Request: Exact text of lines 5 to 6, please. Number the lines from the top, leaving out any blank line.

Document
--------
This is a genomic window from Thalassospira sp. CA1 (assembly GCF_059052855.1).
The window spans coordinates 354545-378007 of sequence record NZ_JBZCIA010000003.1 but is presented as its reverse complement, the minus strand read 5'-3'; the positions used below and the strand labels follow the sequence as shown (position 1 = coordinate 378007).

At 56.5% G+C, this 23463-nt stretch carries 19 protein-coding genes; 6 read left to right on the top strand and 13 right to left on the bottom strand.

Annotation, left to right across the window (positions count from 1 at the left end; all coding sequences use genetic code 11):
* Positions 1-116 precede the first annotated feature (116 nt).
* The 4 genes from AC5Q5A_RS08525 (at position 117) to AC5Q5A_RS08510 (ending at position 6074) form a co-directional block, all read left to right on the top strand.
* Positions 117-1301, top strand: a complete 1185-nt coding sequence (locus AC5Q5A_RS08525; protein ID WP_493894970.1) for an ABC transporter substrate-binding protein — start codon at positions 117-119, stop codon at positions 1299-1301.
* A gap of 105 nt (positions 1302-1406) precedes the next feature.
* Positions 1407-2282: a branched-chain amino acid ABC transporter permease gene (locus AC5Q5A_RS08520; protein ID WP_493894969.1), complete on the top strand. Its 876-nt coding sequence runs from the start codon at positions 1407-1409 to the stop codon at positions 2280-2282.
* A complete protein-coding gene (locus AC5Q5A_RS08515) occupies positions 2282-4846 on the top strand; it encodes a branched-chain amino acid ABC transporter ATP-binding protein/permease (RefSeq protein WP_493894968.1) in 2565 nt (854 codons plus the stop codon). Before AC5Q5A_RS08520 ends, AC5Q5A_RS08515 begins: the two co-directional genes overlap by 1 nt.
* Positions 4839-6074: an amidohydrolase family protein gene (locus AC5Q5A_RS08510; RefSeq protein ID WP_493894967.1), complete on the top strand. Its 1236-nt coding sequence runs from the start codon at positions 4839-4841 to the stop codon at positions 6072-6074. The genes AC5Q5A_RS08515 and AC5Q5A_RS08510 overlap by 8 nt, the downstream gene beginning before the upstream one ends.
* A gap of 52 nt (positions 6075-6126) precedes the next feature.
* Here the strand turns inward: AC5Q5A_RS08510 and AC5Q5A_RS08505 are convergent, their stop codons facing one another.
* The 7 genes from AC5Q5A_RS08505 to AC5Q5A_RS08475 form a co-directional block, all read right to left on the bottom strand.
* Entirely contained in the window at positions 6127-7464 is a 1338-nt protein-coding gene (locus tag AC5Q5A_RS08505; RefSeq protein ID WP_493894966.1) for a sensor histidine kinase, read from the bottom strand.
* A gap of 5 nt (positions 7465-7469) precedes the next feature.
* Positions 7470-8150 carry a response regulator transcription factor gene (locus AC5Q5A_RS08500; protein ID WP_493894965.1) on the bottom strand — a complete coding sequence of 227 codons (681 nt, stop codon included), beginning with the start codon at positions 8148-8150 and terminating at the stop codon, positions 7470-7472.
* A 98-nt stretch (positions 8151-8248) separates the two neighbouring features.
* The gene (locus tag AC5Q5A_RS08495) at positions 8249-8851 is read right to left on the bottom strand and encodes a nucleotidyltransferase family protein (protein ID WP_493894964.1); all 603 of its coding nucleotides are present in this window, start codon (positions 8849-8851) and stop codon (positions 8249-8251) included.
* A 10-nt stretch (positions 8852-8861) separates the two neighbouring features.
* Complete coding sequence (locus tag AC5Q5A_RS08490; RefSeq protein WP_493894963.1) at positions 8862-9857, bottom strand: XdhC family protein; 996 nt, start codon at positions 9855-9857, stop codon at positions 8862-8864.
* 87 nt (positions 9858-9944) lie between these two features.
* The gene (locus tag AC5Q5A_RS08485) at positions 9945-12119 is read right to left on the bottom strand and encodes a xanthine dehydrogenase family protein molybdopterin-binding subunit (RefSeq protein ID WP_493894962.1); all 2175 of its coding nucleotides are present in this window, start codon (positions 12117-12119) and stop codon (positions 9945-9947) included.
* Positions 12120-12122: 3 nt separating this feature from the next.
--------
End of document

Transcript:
* Positions 1-116 precede the first annotated feature (116 nt).
* The 4 genes from AC5Q5A_RS08525 (at position 117) to AC5Q5A_RS08510 (ending at position 6074) form a co-directional block, all read left to right on the top strand.